Meanwhile, a search for yield is driving investment in high yielding corporate bond markets: High yield issuances have increased from $72 billion in 2000 to $550 billion in 2013. Issuance of Payment-in-Kind bonds reached $18 billion in 2013, higher than pre-crisis levels. Contingent Capital bonds (e.g. CoCos and write-down bonds) reached $15 billion in 2013.
The report also identifies trends in financial vs non-financial firm issuance; local vs non-local currency issuance; issuances for refinancing purposes; and term length. These bonds are examined in the context of interest rate risk, default risk, call risk, rollover risk, foreign exchange risk and liquidity risk, with a focus also on retail investors.

Understanding liquidity and transformation in the secondary market
Finally, the report examines illiquidity in the secondary markets in the context of a changing regulatory environment. The report notes that before the crisis, corporate bond markets were awash with ‘phantom liquidity’ that has since decreased, creating higher liquidity risk for investors.
This ‘phantom liquidity’ refers to liquidity provided to the market on the back of potentially systemically risky practices. For example, before the crisis dealers could bundle illiquid bonds into structured debt products such as Collateral Debt Obligations, a move that helped amplify the financial crisis. In other words, phantom liquidity was offered to the secondary market, but at the expense of financial stability.
In the wake of the crisis, new regulation and internal bank controls curtailed the issuance of these structured debt products. Combined with the introduction of more transparency, this has made dealer banks step back from their market-making role, causing a reduction in phantom liquidity. Bond investors now face higher liquidity risk as a result.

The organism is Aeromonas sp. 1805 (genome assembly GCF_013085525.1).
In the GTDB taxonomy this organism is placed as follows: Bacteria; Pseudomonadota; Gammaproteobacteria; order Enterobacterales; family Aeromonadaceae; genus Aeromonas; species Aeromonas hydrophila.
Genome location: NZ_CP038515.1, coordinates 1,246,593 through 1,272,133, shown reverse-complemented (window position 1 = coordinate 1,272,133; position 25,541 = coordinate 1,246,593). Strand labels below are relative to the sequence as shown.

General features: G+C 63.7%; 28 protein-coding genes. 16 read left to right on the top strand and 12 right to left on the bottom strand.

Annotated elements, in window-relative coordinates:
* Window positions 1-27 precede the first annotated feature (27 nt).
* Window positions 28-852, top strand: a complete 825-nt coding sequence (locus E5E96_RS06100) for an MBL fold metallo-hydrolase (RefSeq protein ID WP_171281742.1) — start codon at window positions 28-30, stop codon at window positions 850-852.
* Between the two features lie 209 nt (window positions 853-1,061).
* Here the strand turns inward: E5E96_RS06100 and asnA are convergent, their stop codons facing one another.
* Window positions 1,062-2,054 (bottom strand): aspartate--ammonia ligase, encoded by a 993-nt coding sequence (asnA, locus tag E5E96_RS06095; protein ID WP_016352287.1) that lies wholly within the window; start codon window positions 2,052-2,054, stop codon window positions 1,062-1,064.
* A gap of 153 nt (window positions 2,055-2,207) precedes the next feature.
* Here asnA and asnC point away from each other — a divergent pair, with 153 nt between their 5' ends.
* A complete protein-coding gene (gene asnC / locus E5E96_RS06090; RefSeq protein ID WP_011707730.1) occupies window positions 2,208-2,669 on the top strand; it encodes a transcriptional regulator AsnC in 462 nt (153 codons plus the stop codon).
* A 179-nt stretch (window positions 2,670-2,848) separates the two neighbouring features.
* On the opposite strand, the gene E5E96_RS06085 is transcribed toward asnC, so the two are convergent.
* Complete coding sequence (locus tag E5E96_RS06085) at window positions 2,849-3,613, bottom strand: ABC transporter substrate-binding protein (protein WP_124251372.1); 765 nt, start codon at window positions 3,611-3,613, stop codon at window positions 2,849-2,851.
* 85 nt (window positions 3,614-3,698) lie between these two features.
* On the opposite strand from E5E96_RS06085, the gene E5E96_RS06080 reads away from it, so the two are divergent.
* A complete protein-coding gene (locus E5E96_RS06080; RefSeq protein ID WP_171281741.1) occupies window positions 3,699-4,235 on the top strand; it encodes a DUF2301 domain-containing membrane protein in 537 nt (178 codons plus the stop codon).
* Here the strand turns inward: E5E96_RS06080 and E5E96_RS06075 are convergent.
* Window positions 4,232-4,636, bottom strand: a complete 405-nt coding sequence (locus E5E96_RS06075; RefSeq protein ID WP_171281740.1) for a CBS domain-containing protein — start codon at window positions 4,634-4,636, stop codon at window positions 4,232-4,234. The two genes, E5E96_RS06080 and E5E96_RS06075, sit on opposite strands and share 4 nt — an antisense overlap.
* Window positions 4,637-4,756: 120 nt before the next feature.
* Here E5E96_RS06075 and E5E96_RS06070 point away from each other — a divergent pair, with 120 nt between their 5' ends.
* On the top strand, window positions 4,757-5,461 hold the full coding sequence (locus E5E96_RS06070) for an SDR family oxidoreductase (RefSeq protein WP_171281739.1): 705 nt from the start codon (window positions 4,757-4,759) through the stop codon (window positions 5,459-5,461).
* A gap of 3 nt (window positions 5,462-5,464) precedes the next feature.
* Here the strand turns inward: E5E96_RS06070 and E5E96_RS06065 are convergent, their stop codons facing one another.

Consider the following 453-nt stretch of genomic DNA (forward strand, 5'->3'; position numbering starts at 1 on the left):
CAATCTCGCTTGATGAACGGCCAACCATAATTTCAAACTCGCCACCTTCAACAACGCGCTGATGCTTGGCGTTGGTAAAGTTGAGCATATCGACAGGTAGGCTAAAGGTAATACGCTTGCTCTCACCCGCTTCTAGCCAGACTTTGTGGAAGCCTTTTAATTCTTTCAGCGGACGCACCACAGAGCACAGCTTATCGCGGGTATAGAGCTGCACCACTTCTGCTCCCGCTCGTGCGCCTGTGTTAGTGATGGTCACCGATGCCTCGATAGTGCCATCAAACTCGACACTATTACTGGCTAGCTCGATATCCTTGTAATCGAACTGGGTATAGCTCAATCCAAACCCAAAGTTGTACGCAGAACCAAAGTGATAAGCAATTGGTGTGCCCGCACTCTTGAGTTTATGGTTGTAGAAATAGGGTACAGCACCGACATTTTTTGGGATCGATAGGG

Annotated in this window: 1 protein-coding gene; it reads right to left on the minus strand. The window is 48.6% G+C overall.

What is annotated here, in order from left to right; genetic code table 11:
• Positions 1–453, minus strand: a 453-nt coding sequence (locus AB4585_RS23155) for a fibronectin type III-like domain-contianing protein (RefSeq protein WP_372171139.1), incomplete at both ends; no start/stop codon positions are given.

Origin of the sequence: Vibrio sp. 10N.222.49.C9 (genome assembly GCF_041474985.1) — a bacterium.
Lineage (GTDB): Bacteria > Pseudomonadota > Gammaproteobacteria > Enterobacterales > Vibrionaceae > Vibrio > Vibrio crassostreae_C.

Eventually, greater liquidity risk will be reflected in higher yields and push up the cost of borrowing on corporate bond markets. In this context, the report notes, electronic trading platforms could offer a channel for reducing liquidity risk.
Ultimately, the report posits that changes in the secondary markets may transform the primary corporate bond markets. Issuing firms may issue standardized issuances to facilitate electronic trading and/or continue to issue tailored bonds to meet specific financing needs. This could result in a segmented market similar to listed equity and private equity markets; or standardized and over-the-counter derivative markets.
The report suggests further research on secondary market transformation is needed to disentangle this ‘phantom liquidity’ issue and distinguish trends in ‘real’ liquidity.

Future Work
This staff working paper is the first in a three volume series. As Volume I, it provides a view of how global corporate bond markets have changed, comparing developed and emerging markets. Volume II (emerging markets) and Volume III (developed markets) will provide more granular country-by-country data and analysis, in recognition of the diversity within the different regions.
1. This Staff Working Paper should not be reported as representing the views of IOSCO. The views and opinions expressed in this Staff Working Paper are those of the author and do not necessarily reflect the views of the International Organization of Securities Commissions or its members.

2. IOSCO is the leading international policy forum for securities regulators and is recognized as the global standard setter for securities regulation. The organization’s membership regulates more than 95% of the world’s securities markets in more than 115 jurisdictions and it continues to expand.